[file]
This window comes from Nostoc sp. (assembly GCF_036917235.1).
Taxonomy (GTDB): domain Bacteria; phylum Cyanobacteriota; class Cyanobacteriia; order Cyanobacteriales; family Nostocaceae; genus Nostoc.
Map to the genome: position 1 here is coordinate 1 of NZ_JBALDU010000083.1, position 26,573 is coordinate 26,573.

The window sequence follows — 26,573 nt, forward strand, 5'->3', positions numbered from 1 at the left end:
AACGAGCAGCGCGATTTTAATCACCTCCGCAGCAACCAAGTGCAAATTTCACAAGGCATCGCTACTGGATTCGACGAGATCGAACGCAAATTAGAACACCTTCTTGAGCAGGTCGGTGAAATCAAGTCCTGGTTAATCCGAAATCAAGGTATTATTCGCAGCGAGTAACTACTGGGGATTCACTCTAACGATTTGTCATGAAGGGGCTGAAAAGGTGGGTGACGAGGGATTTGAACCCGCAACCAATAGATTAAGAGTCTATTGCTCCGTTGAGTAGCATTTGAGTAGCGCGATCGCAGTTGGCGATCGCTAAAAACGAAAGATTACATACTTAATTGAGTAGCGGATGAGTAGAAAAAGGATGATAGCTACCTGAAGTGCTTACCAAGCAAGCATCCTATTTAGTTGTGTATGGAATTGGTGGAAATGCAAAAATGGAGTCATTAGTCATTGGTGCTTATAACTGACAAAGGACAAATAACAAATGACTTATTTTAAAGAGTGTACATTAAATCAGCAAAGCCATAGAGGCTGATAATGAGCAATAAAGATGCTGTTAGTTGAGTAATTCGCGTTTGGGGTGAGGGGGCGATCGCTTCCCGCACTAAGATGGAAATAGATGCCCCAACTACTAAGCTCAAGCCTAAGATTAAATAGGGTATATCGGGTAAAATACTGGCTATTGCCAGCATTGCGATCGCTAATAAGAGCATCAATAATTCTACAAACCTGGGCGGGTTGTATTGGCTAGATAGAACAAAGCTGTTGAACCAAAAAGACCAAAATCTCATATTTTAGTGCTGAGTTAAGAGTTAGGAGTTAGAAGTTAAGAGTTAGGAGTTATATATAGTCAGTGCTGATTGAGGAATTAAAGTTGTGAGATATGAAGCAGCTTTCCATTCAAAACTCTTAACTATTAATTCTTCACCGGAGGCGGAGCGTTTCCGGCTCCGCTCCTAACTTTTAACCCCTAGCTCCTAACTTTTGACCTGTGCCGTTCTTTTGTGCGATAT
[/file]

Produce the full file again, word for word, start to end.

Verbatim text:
This window comes from Nostoc sp. (assembly GCF_036917235.1).
Taxonomy (GTDB): domain Bacteria; phylum Cyanobacteriota; class Cyanobacteriia; order Cyanobacteriales; family Nostocaceae; genus Nostoc.
Map to the genome: position 1 here is coordinate 1 of NZ_JBALDU010000083.1, position 26,573 is coordinate 26,573.

The window sequence follows — 26,573 nt, forward strand, 5'->3', positions numbered from 1 at the left end:
AACGAGCAGCGCGATTTTAATCACCTCCGCAGCAACCAAGTGCAAATTTCACAAGGCATCGCTACTGGATTCGACGAGATCGAACGCAAATTAGAACACCTTCTTGAGCAGGTCGGTGAAATCAAGTCCTGGTTAATCCGAAATCAAGGTATTATTCGCAGCGAGTAACTACTGGGGATTCACTCTAACGATTTGTCATGAAGGGGCTGAAAAGGTGGGTGACGAGGGATTTGAACCCGCAACCAATAGATTAAGAGTCTATTGCTCCGTTGAGTAGCATTTGAGTAGCGCGATCGCAGTTGGCGATCGCTAAAAACGAAAGATTACATACTTAATTGAGTAGCGGATGAGTAGAAAAAGGATGATAGCTACCTGAAGTGCTTACCAAGCAAGCATCCTATTTAGTTGTGTATGGAATTGGTGGAAATGCAAAAATGGAGTCATTAGTCATTGGTGCTTATAACTGACAAAGGACAAATAACAAATGACTTATTTTAAAGAGTGTACATTAAATCAGCAAAGCCATAGAGGCTGATAATGAGCAATAAAGATGCTGTTAGTTGAGTAATTCGCGTTTGGGGTGAGGGGGCGATCGCTTCCCGCACTAAGATGGAAATAGATGCCCCAACTACTAAGCTCAAGCCTAAGATTAAATAGGGTATATCGGGTAAAATACTGGCTATTGCCAGCATTGCGATCGCTAATAAGAGCATCAATAATTCTACAAACCTGGGCGGGTTGTATTGGCTAGATAGAACAAAGCTGTTGAACCAAAAAGACCAAAATCTCATATTTTAGTGCTGAGTTAAGAGTTAGGAGTTAGAAGTTAAGAGTTAGGAGTTATATATAGTCAGTGCTGATTGAGGAATTAAAGTTGTGAGATATGAAGCAGCTTTCCATTCAAAACTCTTAACTATTAATTCTTCACCGGAGGCGGAGCGTTTCCGGCTCCGCTCCTAACTTTTAACCCCTAGCTCCTAACTTTTGACCTGTGCCGTTCTTTTGTGCGATAT